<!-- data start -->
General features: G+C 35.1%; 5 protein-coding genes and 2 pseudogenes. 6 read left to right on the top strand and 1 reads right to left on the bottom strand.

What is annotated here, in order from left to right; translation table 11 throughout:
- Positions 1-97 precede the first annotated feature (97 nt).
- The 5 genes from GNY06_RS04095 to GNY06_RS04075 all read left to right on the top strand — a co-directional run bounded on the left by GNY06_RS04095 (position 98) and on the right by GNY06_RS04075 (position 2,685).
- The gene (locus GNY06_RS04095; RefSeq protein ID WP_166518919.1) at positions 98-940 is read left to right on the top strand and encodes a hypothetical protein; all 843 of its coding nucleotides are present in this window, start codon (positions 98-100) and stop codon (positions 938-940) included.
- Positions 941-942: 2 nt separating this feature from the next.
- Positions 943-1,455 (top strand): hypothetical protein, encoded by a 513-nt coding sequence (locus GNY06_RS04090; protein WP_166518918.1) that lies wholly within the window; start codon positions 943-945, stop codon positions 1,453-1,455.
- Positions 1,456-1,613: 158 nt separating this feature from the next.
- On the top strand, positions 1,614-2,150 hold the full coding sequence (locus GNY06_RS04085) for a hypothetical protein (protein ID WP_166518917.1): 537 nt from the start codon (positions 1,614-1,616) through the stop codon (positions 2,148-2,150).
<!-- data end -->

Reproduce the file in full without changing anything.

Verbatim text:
General features: G+C 35.1%; 5 protein-coding genes and 2 pseudogenes. 6 read left to right on the top strand and 1 reads right to left on the bottom strand.

What is annotated here, in order from left to right; translation table 11 throughout:
- Positions 1-97 precede the first annotated feature (97 nt).
- The 5 genes from GNY06_RS04095 to GNY06_RS04075 all read left to right on the top strand — a co-directional run bounded on the left by GNY06_RS04095 (position 98) and on the right by GNY06_RS04075 (position 2,685).
- The gene (locus GNY06_RS04095; RefSeq protein ID WP_166518919.1) at positions 98-940 is read left to right on the top strand and encodes a hypothetical protein; all 843 of its coding nucleotides are present in this window, start codon (positions 98-100) and stop codon (positions 938-940) included.
- Positions 941-942: 2 nt separating this feature from the next.
- Positions 943-1,455 (top strand): hypothetical protein, encoded by a 513-nt coding sequence (locus GNY06_RS04090; protein WP_166518918.1) that lies wholly within the window; start codon positions 943-945, stop codon positions 1,453-1,455.
- Positions 1,456-1,613: 158 nt separating this feature from the next.
- On the top strand, positions 1,614-2,150 hold the full coding sequence (locus GNY06_RS04085) for a hypothetical protein (protein ID WP_166518917.1): 537 nt from the start codon (positions 1,614-1,616) through the stop codon (positions 2,148-2,150).